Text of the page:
I've recently made a new website and I'm using a template. See this image (link):

enter image description here

The file extention is .php. Can anyone explain this?

NOTE: When an image is posted here, stackexchange creates it's own location to store it. If you're right clicking and saving the pic in the question, you'll get a .jpg. But, right click on the picture here.

Here are screenshots of what happens when I try to save it:

Save as


  • Were you able to get the .php and display it as an image, even when dowloaded? (the upload is indeed unrelated). – Vincent Oct 24 '13 at 11:41
  • I don't know what you're asking... Try to save the image in the question now. – BBking Oct 24 '13 at 11:42

A PHP script on the server (which is what the URL causes to be run) returns a response to the browser which contains the header

Content-Type: image/jpeg

so the browser knows that what is returned is a JPEG image and displays it accordingly.

The browser uses the response headers to determine what to do with content. Client operating systems may behave differently — Windows, for example, has a heavy dependence on the filename extension. But if you attempt to save the image from the browser on a Windows system, you may find it's given a .jpg extension because the browser knows it's a JPEG image.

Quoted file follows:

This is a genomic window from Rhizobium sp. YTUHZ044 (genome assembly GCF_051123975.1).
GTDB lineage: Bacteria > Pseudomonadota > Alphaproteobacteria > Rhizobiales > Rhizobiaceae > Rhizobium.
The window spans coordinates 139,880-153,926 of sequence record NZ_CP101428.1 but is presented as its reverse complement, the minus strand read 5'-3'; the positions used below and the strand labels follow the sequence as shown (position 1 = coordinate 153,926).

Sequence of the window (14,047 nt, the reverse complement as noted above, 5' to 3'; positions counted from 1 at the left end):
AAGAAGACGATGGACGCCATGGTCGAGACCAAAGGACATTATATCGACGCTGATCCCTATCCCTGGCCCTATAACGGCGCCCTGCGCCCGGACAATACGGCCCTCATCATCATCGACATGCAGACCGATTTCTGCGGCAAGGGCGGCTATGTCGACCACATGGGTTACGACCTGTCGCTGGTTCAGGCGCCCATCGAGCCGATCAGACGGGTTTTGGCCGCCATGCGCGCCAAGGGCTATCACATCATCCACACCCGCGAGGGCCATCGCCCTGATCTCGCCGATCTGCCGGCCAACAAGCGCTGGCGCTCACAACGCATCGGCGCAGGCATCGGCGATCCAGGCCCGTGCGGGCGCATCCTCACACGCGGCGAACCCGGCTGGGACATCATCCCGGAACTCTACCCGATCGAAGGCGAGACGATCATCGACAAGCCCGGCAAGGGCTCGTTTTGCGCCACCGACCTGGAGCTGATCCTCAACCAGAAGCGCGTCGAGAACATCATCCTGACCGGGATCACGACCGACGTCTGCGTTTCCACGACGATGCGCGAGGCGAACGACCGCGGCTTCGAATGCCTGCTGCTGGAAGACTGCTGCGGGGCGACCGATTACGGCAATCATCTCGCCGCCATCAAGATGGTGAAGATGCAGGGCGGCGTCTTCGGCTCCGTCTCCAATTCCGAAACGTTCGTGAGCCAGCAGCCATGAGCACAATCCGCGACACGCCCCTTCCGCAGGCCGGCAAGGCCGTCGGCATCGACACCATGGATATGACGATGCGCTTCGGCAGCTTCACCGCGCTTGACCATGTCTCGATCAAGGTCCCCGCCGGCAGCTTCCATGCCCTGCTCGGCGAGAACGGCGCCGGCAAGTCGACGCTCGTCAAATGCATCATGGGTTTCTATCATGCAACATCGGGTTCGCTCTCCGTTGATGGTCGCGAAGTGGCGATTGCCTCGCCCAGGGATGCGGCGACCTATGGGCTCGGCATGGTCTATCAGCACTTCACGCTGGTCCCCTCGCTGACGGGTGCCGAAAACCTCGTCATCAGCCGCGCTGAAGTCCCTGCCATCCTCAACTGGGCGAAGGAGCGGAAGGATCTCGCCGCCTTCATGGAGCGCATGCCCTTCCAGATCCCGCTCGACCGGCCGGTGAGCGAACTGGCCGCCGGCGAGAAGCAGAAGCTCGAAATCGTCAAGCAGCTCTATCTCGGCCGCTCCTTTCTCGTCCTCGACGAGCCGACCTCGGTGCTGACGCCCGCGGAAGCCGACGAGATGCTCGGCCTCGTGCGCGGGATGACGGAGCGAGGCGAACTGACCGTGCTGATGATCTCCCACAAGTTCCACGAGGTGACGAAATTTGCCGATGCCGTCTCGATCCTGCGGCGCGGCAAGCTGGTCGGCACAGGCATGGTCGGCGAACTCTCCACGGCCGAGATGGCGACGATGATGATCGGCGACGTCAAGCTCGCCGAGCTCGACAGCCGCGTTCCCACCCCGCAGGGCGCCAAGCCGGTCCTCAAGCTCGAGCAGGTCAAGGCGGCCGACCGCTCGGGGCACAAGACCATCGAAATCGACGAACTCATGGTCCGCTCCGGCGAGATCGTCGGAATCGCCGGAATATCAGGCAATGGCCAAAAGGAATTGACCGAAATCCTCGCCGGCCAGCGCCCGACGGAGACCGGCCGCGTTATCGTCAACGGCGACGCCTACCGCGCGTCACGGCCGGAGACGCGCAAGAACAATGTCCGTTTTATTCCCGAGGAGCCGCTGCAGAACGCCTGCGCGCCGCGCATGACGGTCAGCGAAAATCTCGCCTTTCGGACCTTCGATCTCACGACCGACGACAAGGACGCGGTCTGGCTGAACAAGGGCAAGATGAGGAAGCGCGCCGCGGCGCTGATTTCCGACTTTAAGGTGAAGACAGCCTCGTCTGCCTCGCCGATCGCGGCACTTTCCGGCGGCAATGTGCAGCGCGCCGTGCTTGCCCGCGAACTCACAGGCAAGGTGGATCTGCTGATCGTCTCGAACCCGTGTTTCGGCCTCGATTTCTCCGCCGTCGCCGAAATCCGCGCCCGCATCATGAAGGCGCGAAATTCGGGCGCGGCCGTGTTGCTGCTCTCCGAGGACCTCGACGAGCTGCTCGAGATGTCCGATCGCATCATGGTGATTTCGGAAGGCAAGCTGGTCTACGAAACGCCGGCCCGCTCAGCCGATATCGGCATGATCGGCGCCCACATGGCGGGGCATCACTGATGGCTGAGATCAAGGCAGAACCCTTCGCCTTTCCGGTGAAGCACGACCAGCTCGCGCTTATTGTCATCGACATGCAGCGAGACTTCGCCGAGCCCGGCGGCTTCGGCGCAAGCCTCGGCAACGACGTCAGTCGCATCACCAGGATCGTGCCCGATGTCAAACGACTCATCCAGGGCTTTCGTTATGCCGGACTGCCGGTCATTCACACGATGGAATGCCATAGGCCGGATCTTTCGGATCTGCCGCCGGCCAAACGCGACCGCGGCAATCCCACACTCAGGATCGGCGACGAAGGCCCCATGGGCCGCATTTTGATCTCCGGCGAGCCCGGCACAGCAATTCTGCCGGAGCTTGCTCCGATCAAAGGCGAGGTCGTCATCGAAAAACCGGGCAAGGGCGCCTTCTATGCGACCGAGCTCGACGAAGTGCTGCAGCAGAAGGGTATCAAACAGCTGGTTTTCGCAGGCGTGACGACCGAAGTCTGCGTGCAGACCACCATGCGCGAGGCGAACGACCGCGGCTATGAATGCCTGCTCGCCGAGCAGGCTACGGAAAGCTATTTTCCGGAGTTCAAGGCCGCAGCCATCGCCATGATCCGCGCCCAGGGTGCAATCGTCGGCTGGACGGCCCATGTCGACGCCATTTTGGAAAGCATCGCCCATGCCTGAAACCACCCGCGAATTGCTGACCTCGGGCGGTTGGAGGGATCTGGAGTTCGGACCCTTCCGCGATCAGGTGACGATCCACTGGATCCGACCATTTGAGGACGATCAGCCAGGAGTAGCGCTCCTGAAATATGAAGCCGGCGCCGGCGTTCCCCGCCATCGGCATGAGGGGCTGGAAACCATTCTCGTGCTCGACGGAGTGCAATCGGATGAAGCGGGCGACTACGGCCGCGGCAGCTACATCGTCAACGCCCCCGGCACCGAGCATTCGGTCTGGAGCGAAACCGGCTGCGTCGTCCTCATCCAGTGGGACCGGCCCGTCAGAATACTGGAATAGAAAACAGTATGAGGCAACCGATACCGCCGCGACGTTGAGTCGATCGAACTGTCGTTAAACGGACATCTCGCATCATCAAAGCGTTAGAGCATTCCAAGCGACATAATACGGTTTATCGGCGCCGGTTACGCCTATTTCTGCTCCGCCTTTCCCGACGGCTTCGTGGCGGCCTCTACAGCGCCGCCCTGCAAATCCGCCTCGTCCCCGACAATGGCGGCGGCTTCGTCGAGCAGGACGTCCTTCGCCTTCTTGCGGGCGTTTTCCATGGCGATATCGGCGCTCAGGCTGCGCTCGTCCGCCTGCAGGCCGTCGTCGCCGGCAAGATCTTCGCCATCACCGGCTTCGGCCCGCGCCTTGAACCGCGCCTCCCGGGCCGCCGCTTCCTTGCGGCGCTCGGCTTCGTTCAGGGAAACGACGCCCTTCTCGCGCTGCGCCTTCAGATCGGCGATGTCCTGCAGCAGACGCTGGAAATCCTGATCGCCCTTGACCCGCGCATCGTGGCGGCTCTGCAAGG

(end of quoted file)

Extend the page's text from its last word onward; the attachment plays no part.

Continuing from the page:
• Thanks, that's a bit more help. But what would it take to explain why when I go to save the image, it saves it as rotate.php rather than sample-image.jpg ?? Source? – BBking Oct 24 '13 at 11:45
  • Depends on your browser. When I try and save it in Firefox on Windows, it suggests rotate.php.jpg. Answer updated. – Andrew Leach Oct 24 '13 at 11:52
  • I'm using Windows 7, Chrome Version 30.0.1599.101 m. – BBking Oct 24 '13 at 12:02
  • Well there you are. Chrome doesn't add an extension which Windows will understand correctly. – Andrew Leach Oct 24 '13 at 12:20
  • @bbking: in CMS (content management systems) which support templates, the actual image file names and locations may be stored in a database (sometimes even the data for the image is stored in the database as well). They do this so that the scripts for the site only need reference an abstract concept of "sidebar image." Your example, the abstraction is "rotate.php" which presumably looks up the image content and then passes it through to your browser. – horatio Oct 24 '13 at 14:11

Your Answer

By clicking “Post Your Answer”, you agree to our terms of service, privacy policy and cookie policy

Not the answer you're looking for? Browse other questions tagged or ask your own question.